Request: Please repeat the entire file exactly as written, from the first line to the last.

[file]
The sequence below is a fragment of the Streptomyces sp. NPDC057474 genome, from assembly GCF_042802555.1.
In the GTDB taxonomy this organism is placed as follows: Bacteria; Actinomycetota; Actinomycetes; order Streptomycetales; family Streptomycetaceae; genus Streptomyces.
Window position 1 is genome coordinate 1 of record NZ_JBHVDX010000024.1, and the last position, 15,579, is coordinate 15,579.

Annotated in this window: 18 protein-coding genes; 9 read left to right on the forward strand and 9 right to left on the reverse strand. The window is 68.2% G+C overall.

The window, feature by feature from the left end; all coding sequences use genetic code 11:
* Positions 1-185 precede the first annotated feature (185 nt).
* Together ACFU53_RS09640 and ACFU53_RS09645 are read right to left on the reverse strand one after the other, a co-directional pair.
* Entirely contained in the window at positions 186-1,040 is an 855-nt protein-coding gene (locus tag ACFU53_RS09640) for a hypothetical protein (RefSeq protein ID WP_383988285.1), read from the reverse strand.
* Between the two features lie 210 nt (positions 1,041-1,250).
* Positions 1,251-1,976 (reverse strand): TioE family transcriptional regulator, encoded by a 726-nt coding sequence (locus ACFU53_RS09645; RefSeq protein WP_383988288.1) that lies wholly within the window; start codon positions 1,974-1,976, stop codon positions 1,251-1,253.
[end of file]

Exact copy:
The sequence below is a fragment of the Streptomyces sp. NPDC057474 genome, from assembly GCF_042802555.1.
In the GTDB taxonomy this organism is placed as follows: Bacteria; Actinomycetota; Actinomycetes; order Streptomycetales; family Streptomycetaceae; genus Streptomyces.
Window position 1 is genome coordinate 1 of record NZ_JBHVDX010000024.1, and the last position, 15,579, is coordinate 15,579.

Annotated in this window: 18 protein-coding genes; 9 read left to right on the forward strand and 9 right to left on the reverse strand. The window is 68.2% G+C overall.

The window, feature by feature from the left end; all coding sequences use genetic code 11:
* Positions 1-185 precede the first annotated feature (185 nt).
* Together ACFU53_RS09640 and ACFU53_RS09645 are read right to left on the reverse strand one after the other, a co-directional pair.
* Entirely contained in the window at positions 186-1,040 is an 855-nt protein-coding gene (locus tag ACFU53_RS09640) for a hypothetical protein (RefSeq protein ID WP_383988285.1), read from the reverse strand.
* Between the two features lie 210 nt (positions 1,041-1,250).
* Positions 1,251-1,976 (reverse strand): TioE family transcriptional regulator, encoded by a 726-nt coding sequence (locus ACFU53_RS09645; RefSeq protein WP_383988288.1) that lies wholly within the window; start codon positions 1,974-1,976, stop codon positions 1,251-1,253.